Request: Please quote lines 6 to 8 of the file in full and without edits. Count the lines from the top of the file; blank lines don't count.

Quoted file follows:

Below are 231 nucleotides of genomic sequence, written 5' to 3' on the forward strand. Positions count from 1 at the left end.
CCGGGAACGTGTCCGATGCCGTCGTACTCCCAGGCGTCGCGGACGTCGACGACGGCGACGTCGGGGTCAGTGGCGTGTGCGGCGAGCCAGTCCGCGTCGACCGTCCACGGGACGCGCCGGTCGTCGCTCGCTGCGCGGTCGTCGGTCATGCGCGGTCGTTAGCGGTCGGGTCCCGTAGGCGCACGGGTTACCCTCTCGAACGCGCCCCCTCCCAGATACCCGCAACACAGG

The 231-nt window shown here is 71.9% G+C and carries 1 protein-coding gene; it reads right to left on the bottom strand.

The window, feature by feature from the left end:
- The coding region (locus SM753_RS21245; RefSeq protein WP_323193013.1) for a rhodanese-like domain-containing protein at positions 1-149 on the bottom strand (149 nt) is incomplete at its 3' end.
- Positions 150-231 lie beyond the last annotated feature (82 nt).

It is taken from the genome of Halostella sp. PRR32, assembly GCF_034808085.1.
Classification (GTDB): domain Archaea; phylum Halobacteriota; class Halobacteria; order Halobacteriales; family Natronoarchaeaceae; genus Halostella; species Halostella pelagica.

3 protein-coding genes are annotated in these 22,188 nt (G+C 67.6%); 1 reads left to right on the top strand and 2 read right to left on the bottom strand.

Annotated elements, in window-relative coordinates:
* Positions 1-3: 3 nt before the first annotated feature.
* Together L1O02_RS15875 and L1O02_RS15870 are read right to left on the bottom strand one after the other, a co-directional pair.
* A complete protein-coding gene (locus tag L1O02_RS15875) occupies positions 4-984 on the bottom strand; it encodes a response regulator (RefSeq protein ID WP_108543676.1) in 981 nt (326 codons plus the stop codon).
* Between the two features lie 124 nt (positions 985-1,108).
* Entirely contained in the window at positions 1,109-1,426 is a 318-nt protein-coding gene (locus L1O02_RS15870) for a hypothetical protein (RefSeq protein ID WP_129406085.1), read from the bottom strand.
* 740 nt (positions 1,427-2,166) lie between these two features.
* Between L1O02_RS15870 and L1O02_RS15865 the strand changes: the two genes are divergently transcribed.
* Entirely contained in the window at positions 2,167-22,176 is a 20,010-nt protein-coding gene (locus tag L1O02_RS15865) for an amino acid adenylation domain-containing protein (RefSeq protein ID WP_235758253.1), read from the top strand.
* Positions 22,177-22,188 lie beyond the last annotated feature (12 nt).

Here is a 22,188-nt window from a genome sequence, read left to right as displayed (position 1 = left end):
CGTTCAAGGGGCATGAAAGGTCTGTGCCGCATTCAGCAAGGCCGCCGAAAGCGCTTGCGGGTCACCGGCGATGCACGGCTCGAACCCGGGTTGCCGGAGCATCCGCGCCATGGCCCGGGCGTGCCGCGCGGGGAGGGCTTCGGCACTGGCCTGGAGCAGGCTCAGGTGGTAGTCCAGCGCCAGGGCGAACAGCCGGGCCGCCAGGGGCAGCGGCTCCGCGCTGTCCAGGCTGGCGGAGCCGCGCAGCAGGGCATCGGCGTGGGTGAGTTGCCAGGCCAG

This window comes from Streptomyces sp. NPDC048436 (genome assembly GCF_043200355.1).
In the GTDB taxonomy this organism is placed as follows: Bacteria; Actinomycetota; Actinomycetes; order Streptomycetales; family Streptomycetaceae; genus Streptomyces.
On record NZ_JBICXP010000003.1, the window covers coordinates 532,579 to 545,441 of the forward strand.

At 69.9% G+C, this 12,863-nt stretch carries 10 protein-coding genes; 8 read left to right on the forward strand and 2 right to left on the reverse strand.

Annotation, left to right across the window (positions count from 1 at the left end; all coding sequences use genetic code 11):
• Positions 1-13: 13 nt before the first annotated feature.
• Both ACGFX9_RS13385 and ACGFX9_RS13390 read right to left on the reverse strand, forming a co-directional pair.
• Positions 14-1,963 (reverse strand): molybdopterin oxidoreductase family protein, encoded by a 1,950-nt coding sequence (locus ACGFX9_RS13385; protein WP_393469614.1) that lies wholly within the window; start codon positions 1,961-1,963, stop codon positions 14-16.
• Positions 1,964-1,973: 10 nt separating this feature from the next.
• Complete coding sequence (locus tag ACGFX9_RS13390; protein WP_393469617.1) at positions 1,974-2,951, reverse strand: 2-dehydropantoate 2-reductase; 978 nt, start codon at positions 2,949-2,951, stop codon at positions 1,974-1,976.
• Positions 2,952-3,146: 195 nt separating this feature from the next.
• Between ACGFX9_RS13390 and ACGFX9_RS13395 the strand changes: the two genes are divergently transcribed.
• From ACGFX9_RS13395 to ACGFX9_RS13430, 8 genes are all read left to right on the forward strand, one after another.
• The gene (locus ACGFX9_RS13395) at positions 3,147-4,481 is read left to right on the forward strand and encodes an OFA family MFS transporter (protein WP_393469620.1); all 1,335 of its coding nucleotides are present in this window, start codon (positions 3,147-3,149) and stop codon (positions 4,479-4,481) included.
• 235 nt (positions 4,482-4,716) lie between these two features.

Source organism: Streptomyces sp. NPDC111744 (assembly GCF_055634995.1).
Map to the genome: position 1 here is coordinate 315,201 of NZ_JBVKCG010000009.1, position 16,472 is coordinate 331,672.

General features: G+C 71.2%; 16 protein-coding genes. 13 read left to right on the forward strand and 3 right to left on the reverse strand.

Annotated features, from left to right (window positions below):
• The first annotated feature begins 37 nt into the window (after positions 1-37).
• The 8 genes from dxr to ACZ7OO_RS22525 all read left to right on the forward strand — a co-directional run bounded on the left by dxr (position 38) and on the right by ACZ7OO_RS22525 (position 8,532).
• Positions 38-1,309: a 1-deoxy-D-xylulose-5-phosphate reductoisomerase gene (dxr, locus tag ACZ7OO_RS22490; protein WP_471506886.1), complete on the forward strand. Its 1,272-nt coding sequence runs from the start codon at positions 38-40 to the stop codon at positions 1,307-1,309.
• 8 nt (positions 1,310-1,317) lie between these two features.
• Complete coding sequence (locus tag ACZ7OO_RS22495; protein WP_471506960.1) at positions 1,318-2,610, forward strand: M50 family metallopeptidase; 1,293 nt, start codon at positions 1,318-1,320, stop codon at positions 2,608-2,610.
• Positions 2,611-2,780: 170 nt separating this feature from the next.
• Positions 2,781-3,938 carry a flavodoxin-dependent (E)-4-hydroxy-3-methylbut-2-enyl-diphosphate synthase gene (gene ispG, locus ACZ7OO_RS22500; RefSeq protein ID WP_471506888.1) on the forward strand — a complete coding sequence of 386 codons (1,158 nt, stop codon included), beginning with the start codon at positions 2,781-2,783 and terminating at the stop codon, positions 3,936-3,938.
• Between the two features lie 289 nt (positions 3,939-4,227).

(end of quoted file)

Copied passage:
- Positions 150-231 lie beyond the last annotated feature (82 nt).

It is taken from the genome of Halostella sp. PRR32, assembly GCF_034808085.1.
Classification (GTDB): domain Archaea; phylum Halobacteriota; class Halobacteria; order Halobacteriales; family Natronoarchaeaceae; genus Halostella; species Halostella pelagica.